Approximately 2-4 sets of 10-20 seconds for each set is a good time to aim for.

This is a great exercise for training the neck to be stiff while the body moves in various directions which is directly applicable to martial arts.

1-3 sets of 10-20 reps works well here.

Multi-Planar Neck Exercises

Iron Neck Figure 8s

Want to build some insane neck mobility that you won't get from stretching? Then you need to perform this exercise.

This is a more advanced variation as you have to have the neck mobility to move in the Figure 8 motion.

You can perform a total of 1-3 sets of 10-20 Figure 8s.

Putting Together A Neck Training Program For Martial Arts

Here is an example of a two-phase neck training program. The idea is to use the first phase to condition the neck so that in the second phase, more advanced movements and loading can be used.

Phase 1

Day 1

Day 2

A1) Supine Plate Neck Flexion 2-4 x 15-20

A1) Supine Plate Lateral Flexion 2-4 x 15-20

A2) Supine Plate Neck Extension 2-4 x 15-20

B1) Band or Iron Neck Neck Protraction/Retraction 2-4 x 10

B1) 4-Way Band or Iron Neck Isometric 2-4 x 10-15sec

C1) Iron Neck 360° Spin 2-4 x 5 spins/side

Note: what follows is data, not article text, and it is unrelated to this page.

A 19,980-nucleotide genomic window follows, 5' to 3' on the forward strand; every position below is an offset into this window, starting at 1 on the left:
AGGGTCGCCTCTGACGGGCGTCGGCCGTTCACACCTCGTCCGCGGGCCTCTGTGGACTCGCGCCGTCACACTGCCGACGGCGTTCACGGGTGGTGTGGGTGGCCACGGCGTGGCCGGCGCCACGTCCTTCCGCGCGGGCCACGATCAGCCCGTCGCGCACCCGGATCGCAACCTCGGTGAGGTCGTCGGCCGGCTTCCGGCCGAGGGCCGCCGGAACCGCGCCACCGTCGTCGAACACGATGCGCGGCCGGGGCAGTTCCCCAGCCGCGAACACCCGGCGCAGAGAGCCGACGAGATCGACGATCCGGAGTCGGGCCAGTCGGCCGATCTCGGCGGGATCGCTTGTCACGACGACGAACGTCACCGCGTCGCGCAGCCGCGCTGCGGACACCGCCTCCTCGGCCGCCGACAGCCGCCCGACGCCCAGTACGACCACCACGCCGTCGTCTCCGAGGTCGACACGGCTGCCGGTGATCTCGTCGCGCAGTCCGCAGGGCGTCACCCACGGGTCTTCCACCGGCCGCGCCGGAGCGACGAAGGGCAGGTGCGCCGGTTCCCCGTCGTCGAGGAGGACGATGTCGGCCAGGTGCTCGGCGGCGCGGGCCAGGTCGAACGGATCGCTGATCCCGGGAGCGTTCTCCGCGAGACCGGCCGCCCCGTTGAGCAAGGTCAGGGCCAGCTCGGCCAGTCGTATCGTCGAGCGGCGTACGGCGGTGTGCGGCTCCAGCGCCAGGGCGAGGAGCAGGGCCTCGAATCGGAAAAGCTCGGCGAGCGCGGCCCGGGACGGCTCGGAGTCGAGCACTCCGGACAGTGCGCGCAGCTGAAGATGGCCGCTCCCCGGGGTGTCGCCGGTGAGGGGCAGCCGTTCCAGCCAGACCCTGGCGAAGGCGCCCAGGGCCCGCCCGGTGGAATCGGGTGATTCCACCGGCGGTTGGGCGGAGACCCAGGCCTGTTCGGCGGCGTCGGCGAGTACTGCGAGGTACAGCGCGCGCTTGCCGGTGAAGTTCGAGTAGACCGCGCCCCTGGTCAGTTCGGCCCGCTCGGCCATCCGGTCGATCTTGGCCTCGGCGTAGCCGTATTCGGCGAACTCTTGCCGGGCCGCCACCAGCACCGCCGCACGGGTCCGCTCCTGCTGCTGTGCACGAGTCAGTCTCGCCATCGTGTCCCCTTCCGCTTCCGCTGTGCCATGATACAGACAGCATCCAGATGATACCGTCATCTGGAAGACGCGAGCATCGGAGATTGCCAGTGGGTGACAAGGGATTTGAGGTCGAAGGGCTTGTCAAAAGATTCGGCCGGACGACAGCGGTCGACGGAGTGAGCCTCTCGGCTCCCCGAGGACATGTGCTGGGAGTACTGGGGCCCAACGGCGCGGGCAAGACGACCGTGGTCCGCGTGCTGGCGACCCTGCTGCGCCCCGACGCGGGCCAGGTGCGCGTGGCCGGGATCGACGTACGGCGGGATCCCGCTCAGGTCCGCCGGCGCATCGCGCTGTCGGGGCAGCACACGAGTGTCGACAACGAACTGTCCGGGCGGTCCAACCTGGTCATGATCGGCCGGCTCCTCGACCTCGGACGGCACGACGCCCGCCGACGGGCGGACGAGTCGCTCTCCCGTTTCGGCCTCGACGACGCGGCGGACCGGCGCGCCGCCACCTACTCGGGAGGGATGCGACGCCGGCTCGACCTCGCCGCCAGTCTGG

C1) Band or Iron Neck Left & Rights 2-4 x 20


Each day includes a basic concentric, isometric, and rotational neck exercise. It is only two days a week in the beginning to get used to training the neck with foreign exercises.

A set and rep range is given so you can work your way from the lower volume to higher volume. For example, you may start with only two sets in the first week. The following week you may progress to three sets.

You can also do the same with the reps. You may perform 15 reps in the first week and 20 in the second week and then increase the number of sets for week three.

A1 and A2 means you perform the exercises in a superset (one after the other before taking a rest). Complete all sets and reps for the A series before moving onto B. Rest as long as you need to complete the exercise with good quality again. This won’t be too long when training the neck. Likely up to a minute.

Phase 2

Day 1

Day 2

Day 3

A1) Iron Neck 360° Spin 2-4 x 5-10 spins/side

A1) Band or Iron Neck Neck Protraction/Retraction 2-4 x 10

A1) Neck Harness 2-4 x 10-15